Parasite Prevention

Hello out there. This is Dr. Maltby, and I am attempting to write my very first blog!

I often tease people that complain about our winters by saying “you’re a Canadian, winter is one of those things that define who we are.” One reason to like winter is the topic of my blog, Parasites. Sadly, due to climate change, our winters aren’t what they used to be. The warmer temperatures have resulted in a significant rise in prevalence of parasites in our area throughout the winter months. Not long ago, tick season lasted from April to October. Now ticks are a concern all year as they can be active any day the temperature exceeds 4 degrees Celsius. Our pets can contract intestinal parasites virtually any time the grass is visible. Heartworm season is getting longer as we see mosquitoes earlier each summer. Flea problems are starting earlier in the spring and extending further into the fall as well. In short, our milder winters can mean bad news for our pets and their owners.

The good news is that we can protect our pets from these parasites through regular preventative treatments. Those of you who are already on year-round prevention don’t have to worry about intestinal parasites, heartworm or fleas regardless of when their seasons start or finish. The fact that the vast majority of dogs that test positive for heartworm are rescue dogs means that prevention is working.

While heartworm remains a concern, we diagnose a lot more cases of Lyme disease in dogs. Our warmer winters mean that the deer tick (black-legged tick) can overwinter in our area. This is the tick that carries Lyme disease which can infect both dogs and people. The National Collaborating Centre for Infectious diseases states. “Shortly, most Canadians will probably live in regions where the deer tick has spread and Lyme disease will be endemic.” The bad news doesn’t stop there. As our climate gets warmer we welcome parasites from the south. We are already starting to see new tick species and the associated diseases that can be transmitted to dogs and people.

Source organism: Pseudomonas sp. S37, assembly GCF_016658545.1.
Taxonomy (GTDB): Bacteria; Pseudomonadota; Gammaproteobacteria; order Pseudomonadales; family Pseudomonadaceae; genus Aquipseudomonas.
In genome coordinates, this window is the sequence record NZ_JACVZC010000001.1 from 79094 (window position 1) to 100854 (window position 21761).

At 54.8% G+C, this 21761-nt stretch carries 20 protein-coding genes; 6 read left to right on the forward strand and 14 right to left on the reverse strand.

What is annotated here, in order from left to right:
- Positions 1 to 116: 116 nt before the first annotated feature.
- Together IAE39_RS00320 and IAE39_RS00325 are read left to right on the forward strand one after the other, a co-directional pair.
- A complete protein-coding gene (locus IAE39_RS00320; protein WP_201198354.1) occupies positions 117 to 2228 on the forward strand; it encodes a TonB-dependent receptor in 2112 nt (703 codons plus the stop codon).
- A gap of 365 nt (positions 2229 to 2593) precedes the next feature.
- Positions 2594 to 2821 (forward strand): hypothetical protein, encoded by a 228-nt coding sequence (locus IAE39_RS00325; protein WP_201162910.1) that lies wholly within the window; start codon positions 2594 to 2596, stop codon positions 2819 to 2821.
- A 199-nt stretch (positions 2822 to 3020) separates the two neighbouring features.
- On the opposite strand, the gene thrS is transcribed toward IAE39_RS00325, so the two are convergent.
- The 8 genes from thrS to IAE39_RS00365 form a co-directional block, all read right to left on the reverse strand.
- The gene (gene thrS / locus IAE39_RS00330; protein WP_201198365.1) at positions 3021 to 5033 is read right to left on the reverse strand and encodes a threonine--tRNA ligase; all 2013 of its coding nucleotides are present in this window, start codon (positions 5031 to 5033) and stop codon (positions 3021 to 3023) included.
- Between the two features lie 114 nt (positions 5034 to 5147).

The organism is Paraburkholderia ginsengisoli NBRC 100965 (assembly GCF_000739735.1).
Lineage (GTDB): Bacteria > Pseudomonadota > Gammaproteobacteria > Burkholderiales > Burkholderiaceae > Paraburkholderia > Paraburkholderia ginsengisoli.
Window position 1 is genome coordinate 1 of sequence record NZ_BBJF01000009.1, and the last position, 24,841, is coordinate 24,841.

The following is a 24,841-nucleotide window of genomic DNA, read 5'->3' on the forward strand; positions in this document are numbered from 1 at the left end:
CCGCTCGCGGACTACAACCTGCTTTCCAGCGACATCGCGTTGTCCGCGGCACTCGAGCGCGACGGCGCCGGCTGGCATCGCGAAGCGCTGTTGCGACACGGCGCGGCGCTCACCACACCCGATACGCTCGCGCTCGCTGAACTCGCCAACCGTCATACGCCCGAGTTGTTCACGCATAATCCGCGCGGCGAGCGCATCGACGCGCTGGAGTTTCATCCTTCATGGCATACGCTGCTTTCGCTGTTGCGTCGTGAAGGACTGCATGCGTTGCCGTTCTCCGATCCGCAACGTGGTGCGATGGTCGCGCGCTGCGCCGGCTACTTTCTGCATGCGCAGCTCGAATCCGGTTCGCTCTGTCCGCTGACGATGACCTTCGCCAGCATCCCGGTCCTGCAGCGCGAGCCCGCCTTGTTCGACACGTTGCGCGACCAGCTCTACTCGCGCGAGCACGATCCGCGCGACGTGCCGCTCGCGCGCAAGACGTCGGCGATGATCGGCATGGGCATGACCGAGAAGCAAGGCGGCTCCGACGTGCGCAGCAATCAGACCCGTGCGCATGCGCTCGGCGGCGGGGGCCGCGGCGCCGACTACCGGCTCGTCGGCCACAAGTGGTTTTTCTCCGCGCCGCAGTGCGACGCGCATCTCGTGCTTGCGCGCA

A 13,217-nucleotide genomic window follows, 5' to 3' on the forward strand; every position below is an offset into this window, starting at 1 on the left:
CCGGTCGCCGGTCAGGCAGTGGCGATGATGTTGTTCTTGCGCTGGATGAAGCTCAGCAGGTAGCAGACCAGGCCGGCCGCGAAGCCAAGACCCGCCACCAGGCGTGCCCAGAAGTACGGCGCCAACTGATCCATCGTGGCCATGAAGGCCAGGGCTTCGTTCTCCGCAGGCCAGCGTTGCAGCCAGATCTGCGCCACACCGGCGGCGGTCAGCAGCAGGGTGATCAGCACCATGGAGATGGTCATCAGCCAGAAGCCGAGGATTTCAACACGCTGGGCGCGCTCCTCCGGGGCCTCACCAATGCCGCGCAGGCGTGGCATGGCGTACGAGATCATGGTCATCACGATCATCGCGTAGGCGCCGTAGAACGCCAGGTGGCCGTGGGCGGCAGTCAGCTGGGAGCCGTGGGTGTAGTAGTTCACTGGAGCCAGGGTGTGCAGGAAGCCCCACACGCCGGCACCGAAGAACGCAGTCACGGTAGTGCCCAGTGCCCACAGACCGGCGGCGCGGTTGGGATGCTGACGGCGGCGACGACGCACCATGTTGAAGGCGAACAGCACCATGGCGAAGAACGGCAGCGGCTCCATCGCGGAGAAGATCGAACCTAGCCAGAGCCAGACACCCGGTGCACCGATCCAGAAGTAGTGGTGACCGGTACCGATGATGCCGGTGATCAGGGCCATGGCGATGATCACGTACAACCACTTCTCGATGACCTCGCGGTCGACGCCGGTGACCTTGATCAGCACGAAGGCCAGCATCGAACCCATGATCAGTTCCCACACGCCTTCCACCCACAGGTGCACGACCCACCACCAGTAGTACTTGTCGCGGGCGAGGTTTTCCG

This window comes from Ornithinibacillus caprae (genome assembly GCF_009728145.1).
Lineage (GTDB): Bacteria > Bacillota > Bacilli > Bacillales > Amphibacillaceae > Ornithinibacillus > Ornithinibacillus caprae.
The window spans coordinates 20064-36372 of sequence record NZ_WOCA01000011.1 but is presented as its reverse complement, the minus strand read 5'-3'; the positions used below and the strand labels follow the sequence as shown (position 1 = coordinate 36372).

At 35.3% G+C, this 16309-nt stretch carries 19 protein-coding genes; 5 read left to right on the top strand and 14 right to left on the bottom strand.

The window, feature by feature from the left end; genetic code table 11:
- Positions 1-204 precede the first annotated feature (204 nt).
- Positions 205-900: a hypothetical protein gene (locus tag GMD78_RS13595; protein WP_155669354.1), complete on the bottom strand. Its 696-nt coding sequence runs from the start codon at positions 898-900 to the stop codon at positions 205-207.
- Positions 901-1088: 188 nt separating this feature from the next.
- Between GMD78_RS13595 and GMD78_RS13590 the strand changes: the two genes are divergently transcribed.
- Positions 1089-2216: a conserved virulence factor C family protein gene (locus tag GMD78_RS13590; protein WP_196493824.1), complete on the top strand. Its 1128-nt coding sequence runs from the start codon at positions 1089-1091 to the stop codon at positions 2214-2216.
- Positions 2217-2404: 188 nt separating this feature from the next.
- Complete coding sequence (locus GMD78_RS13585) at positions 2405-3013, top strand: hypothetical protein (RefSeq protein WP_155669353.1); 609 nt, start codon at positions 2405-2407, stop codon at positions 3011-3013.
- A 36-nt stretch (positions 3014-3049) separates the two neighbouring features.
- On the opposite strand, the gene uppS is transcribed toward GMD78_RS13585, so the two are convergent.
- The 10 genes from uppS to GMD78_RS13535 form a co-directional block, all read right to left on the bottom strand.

To offer you and your pets the best protection we can, we have various forms flea and tick products and medication to help prevent parasites.  It is shown to be effective against fleas and five species of ticks – American dog tick, brown dog tick, Gulf Coast tick, black-legged tick and the Lone star tick (which is notorious for disease transmission).

Unfortunately, no single product will protect our pets from all parasites. Combination therapies are recommended to ensure full protection. The treatment combination we recommend for your pet will vary depending on your specific concerns and preferences. Protection is available for oral or topical application. As always, we are available to answer any questions you may have in picking the right protection for you and your pet.

Written by Dr. Kirk Maltby, DVM